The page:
ACSA/AISC Steel Competition: Border Crossing Spring '14

  • Border Crossing Station Between Singapore and Malaysia
    C O N C E P T:
    Beginning with rigorous site and culture analysis, our design aims to serve as a summation of the environmental and cultural conditions found on the site. Our goal is to create an architectural expression that preserves as much of the existing natural areas as possible. Linking into the transcontinental ASENA Railway, this border crossing provides a sustainable transportation alternative between the two countries as compared to the other two existing border crossings. 
    M A J O R  C O N C E R N  C O N S I D E R E D:   W A T E R
    Through our analysis we were able to understand a conflict between Malaysia and Singapore over Singapore's water supply. Currently importing water from Malaysia, the current treatise is due to expire and Singapore is rapidly developing various ways in order to reach self-sufficiency. Therefore, the architecture we propose is part of a sustainable site strategy which is focused on water collection to aid in the Singapore’s water independence. Gray water and storm water runoff is collected and processed on site to alleviate any pressures created by the new constructions as well as providing an opportunity to provide for the community. 
    T R A F F I C:
    The design takes advantage of the potential traffic, at 20,000 per day, that will travel through the building as an opportunity for education. It provides a platform for education on cultural and government issues as well as sustainability. This station will serve people via train, bike, and walking.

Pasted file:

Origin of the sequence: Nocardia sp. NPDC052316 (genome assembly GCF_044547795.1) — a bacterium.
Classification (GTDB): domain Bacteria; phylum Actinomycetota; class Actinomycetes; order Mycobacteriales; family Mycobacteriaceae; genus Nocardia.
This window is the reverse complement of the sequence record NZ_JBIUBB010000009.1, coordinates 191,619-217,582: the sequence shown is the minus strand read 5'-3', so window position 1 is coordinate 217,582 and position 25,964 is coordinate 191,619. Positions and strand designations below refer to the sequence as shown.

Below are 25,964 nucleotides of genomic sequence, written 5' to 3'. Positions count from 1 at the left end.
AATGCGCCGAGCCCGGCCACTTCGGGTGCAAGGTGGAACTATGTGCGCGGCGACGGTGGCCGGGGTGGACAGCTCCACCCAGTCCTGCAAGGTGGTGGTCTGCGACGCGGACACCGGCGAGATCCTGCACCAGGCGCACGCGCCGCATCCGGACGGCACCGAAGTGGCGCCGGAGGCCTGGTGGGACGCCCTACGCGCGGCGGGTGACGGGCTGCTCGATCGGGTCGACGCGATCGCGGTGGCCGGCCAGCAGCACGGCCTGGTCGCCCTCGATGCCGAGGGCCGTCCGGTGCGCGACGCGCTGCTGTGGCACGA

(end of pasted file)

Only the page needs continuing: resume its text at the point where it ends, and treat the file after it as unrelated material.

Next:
S T R U C T U R E:
    As a response to the vernacular architecture of the region, the building uses traditional cross ventilation strategies which incorporate varying stilt heights and deep roof overhangs to protect the user from the daily heavy rainfall. These tactics are emphasized with the steel structure as its used throughout the building in the armatures, high tension wires, trusses and beams. The use of steel in this fashion creates a strong but ductile structure capable of withstanding the varying environmental conditions found throughout the site. The use of treated steel structure also gives the opportunity for the building to withstand the abrasive environmental conditions which allows for a longer life cycle than traditional building materials.
  • SHIFT: Border Crossing Station between Singapore and Malaysia Final Presentation

  • T E N S I O N through F O R M
    The architectural form expresses itself through an understanding of the tensions created through a relationship with nature and the bordering countries. Thus the tensions are counteracted within the building, as the different strains erect the structure.

    F L O W through P R O G R A M
    The arrangements of spaces are intended to create unrestricted movement through public spaces which reflects the shared culture between the countries. Therefore the fluid movement helps alleviate stress due to the large quantity of people traveling each day.

    I N F O R M E D  by the  V E R N A C U L A R
    The geometries are informed by the traditional vernacular architecture of the region while the steel structure and the modern materials are used for a contemporary interpretation. The building is elevated due to the land’s tendency to flood and to help ventilate all sides of the building. In addition, overhanging roofs provide shade and protection from the surrounding environmental conditions.
  • Border Crossing: Shift Board 1
  • Border Crossing: Shift Board 2
  • Border Crossing: Shift Board 3
  • Border Crossing: Shift Board 4
  • Diagrams: Enclosed Greenspace | Circulation | Greenspace
  • Diagrams: Passive Ventilation | Steel Structure | Stilts
  • View of Entry: Retention Pond and Education Space
  • View from Drop-Off Area
  • View Looking North-East
  • View Looking West